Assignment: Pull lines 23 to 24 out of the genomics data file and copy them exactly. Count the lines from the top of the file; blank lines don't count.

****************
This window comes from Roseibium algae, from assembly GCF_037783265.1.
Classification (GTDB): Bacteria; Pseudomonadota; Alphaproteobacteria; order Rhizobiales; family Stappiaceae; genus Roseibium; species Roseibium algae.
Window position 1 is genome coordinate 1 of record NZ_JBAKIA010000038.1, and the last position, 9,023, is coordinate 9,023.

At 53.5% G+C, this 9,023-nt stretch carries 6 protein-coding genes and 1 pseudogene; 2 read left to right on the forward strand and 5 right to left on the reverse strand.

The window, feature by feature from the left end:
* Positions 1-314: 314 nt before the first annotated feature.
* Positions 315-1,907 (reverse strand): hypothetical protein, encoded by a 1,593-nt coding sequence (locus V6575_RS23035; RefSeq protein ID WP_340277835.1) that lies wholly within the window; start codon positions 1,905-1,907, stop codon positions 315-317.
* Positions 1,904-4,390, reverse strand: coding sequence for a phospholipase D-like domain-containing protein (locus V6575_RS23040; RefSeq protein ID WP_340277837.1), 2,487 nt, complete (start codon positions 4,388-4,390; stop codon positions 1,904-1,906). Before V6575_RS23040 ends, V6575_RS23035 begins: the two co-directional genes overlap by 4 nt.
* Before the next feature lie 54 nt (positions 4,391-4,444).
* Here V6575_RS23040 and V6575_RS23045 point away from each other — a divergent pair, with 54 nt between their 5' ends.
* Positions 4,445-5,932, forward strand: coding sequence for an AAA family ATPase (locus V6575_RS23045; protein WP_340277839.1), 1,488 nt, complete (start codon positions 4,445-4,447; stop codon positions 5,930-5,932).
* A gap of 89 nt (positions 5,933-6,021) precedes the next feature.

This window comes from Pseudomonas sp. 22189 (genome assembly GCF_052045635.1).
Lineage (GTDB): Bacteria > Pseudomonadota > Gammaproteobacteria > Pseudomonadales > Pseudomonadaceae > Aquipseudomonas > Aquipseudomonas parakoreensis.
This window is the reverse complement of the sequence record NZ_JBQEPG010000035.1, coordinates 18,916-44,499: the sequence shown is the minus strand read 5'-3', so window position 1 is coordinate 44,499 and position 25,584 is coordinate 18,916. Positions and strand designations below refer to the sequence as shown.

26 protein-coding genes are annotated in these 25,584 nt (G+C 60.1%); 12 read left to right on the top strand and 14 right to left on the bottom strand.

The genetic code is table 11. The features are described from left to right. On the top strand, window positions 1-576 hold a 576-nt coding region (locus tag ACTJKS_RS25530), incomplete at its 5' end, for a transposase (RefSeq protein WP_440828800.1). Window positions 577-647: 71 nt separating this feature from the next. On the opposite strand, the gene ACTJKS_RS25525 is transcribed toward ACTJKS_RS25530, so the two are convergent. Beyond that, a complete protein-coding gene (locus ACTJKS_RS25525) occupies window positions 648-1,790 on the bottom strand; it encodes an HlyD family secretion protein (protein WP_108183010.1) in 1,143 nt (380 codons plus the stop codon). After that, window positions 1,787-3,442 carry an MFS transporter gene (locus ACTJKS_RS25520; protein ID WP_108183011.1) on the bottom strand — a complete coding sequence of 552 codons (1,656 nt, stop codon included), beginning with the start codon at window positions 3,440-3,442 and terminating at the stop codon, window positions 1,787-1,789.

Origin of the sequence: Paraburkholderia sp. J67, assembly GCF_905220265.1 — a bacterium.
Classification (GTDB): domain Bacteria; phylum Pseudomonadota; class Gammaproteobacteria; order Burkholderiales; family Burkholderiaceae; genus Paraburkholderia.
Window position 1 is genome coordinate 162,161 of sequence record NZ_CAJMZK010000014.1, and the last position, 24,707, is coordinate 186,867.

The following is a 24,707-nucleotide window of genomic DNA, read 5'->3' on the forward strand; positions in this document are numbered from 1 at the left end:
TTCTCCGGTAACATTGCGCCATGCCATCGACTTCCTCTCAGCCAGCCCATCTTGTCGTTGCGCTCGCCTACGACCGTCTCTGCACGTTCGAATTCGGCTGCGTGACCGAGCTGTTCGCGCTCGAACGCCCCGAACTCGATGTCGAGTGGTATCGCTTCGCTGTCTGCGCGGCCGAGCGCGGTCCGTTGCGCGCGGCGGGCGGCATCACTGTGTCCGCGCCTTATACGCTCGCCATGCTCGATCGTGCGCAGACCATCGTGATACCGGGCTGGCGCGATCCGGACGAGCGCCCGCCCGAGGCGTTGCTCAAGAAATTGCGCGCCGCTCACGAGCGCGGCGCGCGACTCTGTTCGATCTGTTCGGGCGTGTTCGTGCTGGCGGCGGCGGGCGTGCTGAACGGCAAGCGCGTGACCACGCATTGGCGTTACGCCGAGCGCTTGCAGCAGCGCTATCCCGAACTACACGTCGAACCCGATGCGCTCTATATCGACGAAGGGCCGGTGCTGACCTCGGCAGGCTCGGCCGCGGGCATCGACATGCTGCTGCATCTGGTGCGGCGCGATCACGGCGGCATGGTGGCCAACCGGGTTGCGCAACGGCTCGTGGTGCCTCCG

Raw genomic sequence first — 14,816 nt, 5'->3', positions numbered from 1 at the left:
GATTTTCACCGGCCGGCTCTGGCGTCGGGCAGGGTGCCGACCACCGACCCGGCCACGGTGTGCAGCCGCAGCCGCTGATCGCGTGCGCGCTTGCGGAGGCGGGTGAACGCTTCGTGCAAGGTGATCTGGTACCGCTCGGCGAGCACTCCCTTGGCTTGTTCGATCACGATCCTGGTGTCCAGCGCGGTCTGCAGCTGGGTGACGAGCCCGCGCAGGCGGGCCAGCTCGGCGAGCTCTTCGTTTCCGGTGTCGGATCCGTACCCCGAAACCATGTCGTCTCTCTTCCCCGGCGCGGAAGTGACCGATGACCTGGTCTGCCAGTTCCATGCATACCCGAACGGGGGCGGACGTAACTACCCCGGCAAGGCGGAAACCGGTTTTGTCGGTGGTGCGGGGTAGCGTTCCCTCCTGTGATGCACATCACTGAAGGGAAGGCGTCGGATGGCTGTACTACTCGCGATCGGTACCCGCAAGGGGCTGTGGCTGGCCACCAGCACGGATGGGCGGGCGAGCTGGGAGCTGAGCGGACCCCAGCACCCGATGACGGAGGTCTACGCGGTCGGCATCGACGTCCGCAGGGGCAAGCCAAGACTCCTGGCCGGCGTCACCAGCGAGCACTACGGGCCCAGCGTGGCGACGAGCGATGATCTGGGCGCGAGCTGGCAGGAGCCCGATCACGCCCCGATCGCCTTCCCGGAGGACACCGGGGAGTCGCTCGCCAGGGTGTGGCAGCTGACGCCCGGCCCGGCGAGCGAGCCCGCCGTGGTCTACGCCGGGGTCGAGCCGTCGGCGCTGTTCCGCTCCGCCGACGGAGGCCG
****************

Raw genomic sequence first — 14,816 nt, 5'->3', positions numbered from 1 at the left:
GATTTTCACCGGCCGGCTCTGGCGTCGGGCAGGGTGCCGACCACCGACCCGGCCACGGTGTGCAGCCGCAGCCGCTGATCGCGTGCGCGCTTGCGGAGGCGGGTGAACGCTTCGTGCAAGGTGATCTGGTACCGCTCGGCGAGCACTCCCTTGGCTTGTTCGATCACGATCCTGGTGTCCAGCGCGGTCTGCAGCTGGGTGACGAGCCCGCGCAGGCGGGCCAGCTCGGCGAGCTCTTCGTTTCCGGTGTCGGATCCGTACCCCGAAACCATGTCGTCTCTCTTCCCCGGCGCGGAAGTGACCGATGACCTGGTCTGCCAGTTCCATGCATACCCGAACGGGGGCGGACGTAACTACCCCGGCAAGGCGGAAACCGGTTTTGTCGGTGGTGCGGGGTAGCGTTCCCTCCTGTGATGCACATCACTGAAGGGAAGGCGTCGGATGGCTGTACTACTCGCGATCGGTACCCGCAAGGGGCTGTGGCTGGCCACCAGCACGGATGGGCGGGCGAGCTGGGAGCTGAGCGGACCCCAGCACCCGATGACGGAGGTCTACGCGGTCGGCATCGACGTCCGCAGGGGCAAGCCAAGACTCCTGGCCGGCGTCACCAGCGAGCACTACGGGCCCAGCGTGGCGACGAGCGATGATCTGGGCGCGAGCTGGCAGGAGCCCGATCACGCCCCGATCGCCTTCCCGGAGGACACCGGGGAGTCGCTCGCCAGGGTGTGGCAGCTGACGCCCGGCCCGGCGAGCGAGCCCGCCGTGGTCTACGCCGGGGTCGAGCCGTCGGCGCTGTTCCGCTCCGCCGACGGAGGCCG